Official: Death toll from mosque attack in Kabul reaches 28

Afghan men are seen inside a Shiite mosque where gunmen attacked during Friday prayers, in Kabul, Afghanistan, Saturday, Aug. 26, 2017. Militants stormed the packed Shiite mosque during Friday prayers in an attack killing worshippers, an official said. (AP Photo/Rahmat Gul)

An Afghan official says the number of people killed in an attack on a Shiite mosque in the Afghan capital rises to at least 28 _ up from 20 _ including women and children

KABUL, Afghanistan — The number of people killed in an attack on a Shiite mosque in the Afghan capital during Friday prayers rose to at least 28 — up from 20 — including women and children, the chief of Kabul's hospitals said Saturday. Meanwhile, hundreds took part in the burial of two dozen victims in the mosque compound.

Two assailants blew themselves up and another two were shot dead by Afghan security forces, according to police. Kabul hospital chief Mohammad Salim Rasouli said more than 50 people were wounded in the attack that went on for hours.

The Interior Ministry said four of the dead were police.

Hundreds of family members, relatives and local people participated in the burial of about two dozen victims inside the mosque compound Saturday.

Sayed Jan Agha, 34, lost his mother and an aunt in the attack. He said that he tried several times to get into the mosque and rescue his mother and other relatives, but security forces prevented him.

"My mother was martyred while she was trying to come down from the second floor, she was shot right at the stairs," said Agha.

Agha said his aunt called him and asked for help while she was bleeding, but no one could help her while the battle was going on between the attackers and security forces and she died from her wounds, he said.

The Islamic State group claimed responsibility for the attack, the latest to target Afghanistan's minority Shiites. The Taliban condemned the violence, with a spokesman for the militants, Zabihullah Mujahid, telling The Associated Press in a telephone interview that the group had nothing to do with it.

President Ashraf Ghani condemned the violence and said the militants were turning to attacking places of worship because they were losing on the battlefield. He urged Islamic clerics everywhere to condemn the bloodshed.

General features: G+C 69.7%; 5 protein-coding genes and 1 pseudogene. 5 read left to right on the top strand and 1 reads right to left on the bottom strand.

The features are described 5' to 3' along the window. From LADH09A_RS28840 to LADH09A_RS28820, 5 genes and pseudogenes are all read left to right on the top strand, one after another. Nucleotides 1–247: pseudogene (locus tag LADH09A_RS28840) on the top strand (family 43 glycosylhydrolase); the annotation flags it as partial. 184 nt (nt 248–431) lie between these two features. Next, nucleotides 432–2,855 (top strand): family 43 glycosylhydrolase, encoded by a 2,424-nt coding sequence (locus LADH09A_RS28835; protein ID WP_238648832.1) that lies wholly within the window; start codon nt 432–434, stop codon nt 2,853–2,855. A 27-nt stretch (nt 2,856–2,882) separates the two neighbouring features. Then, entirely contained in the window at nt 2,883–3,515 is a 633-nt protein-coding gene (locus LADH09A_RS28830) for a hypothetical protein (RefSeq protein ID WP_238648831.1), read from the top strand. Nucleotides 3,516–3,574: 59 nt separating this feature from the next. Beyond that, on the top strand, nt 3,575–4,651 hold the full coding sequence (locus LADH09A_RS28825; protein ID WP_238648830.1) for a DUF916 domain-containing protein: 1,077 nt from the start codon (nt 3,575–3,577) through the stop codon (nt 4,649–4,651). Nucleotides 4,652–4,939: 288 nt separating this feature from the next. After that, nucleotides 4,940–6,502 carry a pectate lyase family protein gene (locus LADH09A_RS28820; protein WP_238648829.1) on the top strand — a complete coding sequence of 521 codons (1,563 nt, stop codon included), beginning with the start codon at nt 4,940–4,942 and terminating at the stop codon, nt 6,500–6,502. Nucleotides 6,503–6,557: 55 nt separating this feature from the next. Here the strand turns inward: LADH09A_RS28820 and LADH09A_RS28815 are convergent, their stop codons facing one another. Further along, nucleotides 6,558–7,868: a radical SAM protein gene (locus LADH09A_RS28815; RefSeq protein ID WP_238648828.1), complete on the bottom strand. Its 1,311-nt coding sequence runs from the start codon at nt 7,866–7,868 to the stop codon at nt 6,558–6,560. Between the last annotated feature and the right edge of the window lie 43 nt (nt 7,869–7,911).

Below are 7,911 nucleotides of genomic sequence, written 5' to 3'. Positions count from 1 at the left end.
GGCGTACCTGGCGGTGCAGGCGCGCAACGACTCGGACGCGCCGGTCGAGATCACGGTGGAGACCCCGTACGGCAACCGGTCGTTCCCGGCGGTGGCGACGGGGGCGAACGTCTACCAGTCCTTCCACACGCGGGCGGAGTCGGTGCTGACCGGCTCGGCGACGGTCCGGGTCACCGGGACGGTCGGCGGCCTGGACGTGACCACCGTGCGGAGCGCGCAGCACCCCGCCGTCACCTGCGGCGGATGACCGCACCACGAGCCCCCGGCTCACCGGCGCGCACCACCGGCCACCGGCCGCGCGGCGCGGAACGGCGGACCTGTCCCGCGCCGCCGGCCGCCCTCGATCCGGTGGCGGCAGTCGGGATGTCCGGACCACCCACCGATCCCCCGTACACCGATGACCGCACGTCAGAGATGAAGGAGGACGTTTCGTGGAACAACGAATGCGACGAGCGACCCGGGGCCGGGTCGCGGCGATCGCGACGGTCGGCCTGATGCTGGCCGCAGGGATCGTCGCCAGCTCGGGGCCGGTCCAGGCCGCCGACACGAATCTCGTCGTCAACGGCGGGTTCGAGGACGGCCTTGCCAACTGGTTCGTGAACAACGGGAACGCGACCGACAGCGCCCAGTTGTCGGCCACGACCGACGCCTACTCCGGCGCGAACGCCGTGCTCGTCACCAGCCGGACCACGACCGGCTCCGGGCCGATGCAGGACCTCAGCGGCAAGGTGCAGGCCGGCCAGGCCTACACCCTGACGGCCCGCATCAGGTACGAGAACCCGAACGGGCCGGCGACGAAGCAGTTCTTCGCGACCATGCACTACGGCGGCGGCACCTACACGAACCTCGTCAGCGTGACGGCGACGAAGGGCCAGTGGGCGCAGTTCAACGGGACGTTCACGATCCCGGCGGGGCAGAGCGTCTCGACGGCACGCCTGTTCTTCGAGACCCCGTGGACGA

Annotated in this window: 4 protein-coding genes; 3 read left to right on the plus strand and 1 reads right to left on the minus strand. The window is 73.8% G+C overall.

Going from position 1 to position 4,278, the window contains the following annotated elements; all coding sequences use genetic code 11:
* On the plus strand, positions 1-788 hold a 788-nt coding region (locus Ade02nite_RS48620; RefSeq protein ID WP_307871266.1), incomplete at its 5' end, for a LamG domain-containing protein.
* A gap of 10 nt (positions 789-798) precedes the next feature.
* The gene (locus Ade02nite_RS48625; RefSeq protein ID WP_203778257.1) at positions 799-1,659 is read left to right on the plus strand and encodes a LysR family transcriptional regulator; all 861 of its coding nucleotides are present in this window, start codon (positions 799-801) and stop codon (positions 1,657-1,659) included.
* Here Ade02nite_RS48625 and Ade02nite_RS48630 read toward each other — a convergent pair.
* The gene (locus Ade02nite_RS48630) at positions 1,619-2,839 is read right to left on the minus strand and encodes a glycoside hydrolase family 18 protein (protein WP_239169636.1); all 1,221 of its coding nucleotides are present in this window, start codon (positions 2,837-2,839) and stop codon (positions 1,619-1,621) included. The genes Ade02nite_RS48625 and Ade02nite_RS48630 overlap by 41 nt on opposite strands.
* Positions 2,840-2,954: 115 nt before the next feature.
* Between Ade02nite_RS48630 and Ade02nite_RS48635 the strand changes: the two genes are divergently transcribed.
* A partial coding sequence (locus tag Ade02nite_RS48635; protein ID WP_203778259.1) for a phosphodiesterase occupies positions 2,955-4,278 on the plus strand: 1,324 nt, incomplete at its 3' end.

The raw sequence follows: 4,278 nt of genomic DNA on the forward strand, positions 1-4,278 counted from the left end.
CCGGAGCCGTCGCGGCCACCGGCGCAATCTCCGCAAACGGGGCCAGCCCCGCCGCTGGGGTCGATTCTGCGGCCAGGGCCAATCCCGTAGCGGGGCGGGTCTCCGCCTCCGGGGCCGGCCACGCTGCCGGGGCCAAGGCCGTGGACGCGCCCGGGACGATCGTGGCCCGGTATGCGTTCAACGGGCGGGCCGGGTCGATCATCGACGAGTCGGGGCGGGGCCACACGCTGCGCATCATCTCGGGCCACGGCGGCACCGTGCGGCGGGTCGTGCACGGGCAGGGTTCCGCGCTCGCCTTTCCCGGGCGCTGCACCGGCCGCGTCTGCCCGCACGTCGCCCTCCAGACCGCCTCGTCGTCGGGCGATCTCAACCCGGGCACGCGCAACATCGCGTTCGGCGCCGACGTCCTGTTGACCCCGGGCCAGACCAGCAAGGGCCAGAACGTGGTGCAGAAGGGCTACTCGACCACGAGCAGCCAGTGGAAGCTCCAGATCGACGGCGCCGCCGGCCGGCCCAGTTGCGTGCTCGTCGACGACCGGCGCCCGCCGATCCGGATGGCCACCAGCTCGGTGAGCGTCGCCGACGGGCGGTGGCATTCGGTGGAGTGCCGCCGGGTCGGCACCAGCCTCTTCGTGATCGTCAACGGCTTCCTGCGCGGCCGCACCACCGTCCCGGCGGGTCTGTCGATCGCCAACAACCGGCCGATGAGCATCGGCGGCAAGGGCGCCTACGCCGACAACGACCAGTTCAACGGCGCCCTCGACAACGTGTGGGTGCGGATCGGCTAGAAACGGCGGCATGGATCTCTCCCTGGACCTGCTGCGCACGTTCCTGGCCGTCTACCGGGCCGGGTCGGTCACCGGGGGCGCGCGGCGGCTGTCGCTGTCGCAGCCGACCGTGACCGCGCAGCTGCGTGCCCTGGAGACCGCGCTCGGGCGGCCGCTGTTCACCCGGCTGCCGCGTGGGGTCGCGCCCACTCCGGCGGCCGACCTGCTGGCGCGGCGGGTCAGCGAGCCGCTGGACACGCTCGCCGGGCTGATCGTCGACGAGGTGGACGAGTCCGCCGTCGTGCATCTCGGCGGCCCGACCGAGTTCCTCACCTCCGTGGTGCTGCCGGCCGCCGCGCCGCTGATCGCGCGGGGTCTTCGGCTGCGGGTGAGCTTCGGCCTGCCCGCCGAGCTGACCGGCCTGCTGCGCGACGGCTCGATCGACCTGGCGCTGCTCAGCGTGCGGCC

The U.N. Assistance Mission in Afghanistan (UNAMA) in a statement condemned the attack. It said at least two attackers wearing police uniforms stormed the mosque while several hundred worshippers, including many women and children, attended Friday prayers. One assailant detonated his suicide vest outside the mosque, while another continued inside, indiscriminately killing and wounding people, the statement said.

"This latest in a series of attacks targeting members of the Shi'a community at worship has no possible justification," said Toby Lanzer, the U.N. Secretary-General's Deputy Special Representative for Afghanistan and acting head of UNAMA. "Such attacks directed against congregations and places of worship are serious violations of international law that may amount to war crimes."

Terrified worshippers endured about four harrowing hours of gunfire and explosions before the four attackers were killed.

The Islamic State said in a statement that it had deployed two attackers to the mosque. There was no immediate explanation for the contradictory number of attackers.

Security forces surrounded the mosque in the northern Kabul neighborhood but did not initially enter to prevent further casualties to the many worshippers inside, police said. Later, as police tried to advance, one of the attackers set off an explosion that forced them to withdraw.

The cleric who was performing the prayers was among the dead, said Mir Hussain Nasiri, a member of Afghanistan's Shiite clerical council. The gunmen had taken over both the cavernous prayer hall for the men and the separate, second-floor prayer area for the women, he said.

The mosque could accommodate up to 1,000 people, Nasiri added.

When police initially tried to get inside, they discovered the militants had blocked the door leading to the second floor, turning the women upstairs into hostages, Nasiri said.

Last month, the Sunni-dominated Islamic State group attacked the Iraqi Embassy in Kabul and then warned Shiites in Afghanistan that their mosques would be targeted. Sunni extremists consider Shiites to be heretics.

Within days of that, IS also took responsibility for a suicide attack on a Shiite mosque in western Herat province that left 32 people dead.

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